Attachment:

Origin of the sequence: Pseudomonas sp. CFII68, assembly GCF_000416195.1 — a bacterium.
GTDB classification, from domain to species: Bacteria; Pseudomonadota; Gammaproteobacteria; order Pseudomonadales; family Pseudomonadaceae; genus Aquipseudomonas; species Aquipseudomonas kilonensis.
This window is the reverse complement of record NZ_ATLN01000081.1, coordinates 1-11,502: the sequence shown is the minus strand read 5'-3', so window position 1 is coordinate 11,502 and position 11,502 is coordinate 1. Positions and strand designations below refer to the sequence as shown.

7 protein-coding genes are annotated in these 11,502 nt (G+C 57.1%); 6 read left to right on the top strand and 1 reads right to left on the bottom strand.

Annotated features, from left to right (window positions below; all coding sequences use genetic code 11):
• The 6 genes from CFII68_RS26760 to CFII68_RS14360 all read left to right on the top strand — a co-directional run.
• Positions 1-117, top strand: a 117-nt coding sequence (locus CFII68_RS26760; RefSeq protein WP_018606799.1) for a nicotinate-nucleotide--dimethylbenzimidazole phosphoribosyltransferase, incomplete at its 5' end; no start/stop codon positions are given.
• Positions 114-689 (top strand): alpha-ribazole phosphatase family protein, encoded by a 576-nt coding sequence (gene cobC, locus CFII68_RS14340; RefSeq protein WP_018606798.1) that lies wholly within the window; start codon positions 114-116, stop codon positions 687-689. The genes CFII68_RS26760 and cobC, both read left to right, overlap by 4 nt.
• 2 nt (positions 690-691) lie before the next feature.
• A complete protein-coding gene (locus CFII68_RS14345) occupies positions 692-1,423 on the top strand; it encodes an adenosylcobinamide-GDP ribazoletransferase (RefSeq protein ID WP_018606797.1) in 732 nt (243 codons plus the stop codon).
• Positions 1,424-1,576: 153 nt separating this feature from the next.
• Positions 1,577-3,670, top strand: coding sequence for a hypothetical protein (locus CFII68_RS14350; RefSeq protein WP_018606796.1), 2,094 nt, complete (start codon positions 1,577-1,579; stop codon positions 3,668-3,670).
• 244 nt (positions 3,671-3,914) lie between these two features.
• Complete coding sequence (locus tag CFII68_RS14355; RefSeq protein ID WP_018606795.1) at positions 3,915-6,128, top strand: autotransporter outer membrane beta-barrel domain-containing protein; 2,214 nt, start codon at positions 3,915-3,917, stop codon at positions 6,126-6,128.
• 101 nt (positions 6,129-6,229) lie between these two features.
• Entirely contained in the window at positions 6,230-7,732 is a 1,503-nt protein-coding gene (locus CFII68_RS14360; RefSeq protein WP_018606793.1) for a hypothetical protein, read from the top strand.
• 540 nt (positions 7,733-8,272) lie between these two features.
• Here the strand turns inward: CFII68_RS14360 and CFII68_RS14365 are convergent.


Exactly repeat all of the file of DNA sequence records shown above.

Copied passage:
Origin of the sequence: Pseudomonas sp. CFII68, assembly GCF_000416195.1 — a bacterium.
GTDB classification, from domain to species: Bacteria; Pseudomonadota; Gammaproteobacteria; order Pseudomonadales; family Pseudomonadaceae; genus Aquipseudomonas; species Aquipseudomonas kilonensis.
This window is the reverse complement of record NZ_ATLN01000081.1, coordinates 1-11,502: the sequence shown is the minus strand read 5'-3', so window position 1 is coordinate 11,502 and position 11,502 is coordinate 1. Positions and strand designations below refer to the sequence as shown.

7 protein-coding genes are annotated in these 11,502 nt (G+C 57.1%); 6 read left to right on the top strand and 1 reads right to left on the bottom strand.

Annotated features, from left to right (window positions below; all coding sequences use genetic code 11):
• The 6 genes from CFII68_RS26760 to CFII68_RS14360 all read left to right on the top strand — a co-directional run.
• Positions 1-117, top strand: a 117-nt coding sequence (locus CFII68_RS26760; RefSeq protein WP_018606799.1) for a nicotinate-nucleotide--dimethylbenzimidazole phosphoribosyltransferase, incomplete at its 5' end; no start/stop codon positions are given.
• Positions 114-689 (top strand): alpha-ribazole phosphatase family protein, encoded by a 576-nt coding sequence (gene cobC, locus CFII68_RS14340; RefSeq protein WP_018606798.1) that lies wholly within the window; start codon positions 114-116, stop codon positions 687-689. The genes CFII68_RS26760 and cobC, both read left to right, overlap by 4 nt.
• 2 nt (positions 690-691) lie before the next feature.
• A complete protein-coding gene (locus CFII68_RS14345) occupies positions 692-1,423 on the top strand; it encodes an adenosylcobinamide-GDP ribazoletransferase (RefSeq protein ID WP_018606797.1) in 732 nt (243 codons plus the stop codon).
• Positions 1,424-1,576: 153 nt separating this feature from the next.
• Positions 1,577-3,670, top strand: coding sequence for a hypothetical protein (locus CFII68_RS14350; RefSeq protein WP_018606796.1), 2,094 nt, complete (start codon positions 1,577-1,579; stop codon positions 3,668-3,670).
• 244 nt (positions 3,671-3,914) lie between these two features.
• Complete coding sequence (locus tag CFII68_RS14355; RefSeq protein ID WP_018606795.1) at positions 3,915-6,128, top strand: autotransporter outer membrane beta-barrel domain-containing protein; 2,214 nt, start codon at positions 3,915-3,917, stop codon at positions 6,126-6,128.
• 101 nt (positions 6,129-6,229) lie between these two features.
• Entirely contained in the window at positions 6,230-7,732 is a 1,503-nt protein-coding gene (locus CFII68_RS14360; RefSeq protein WP_018606793.1) for a hypothetical protein, read from the top strand.
• 540 nt (positions 7,733-8,272) lie between these two features.
• Here the strand turns inward: CFII68_RS14360 and CFII68_RS14365 are convergent.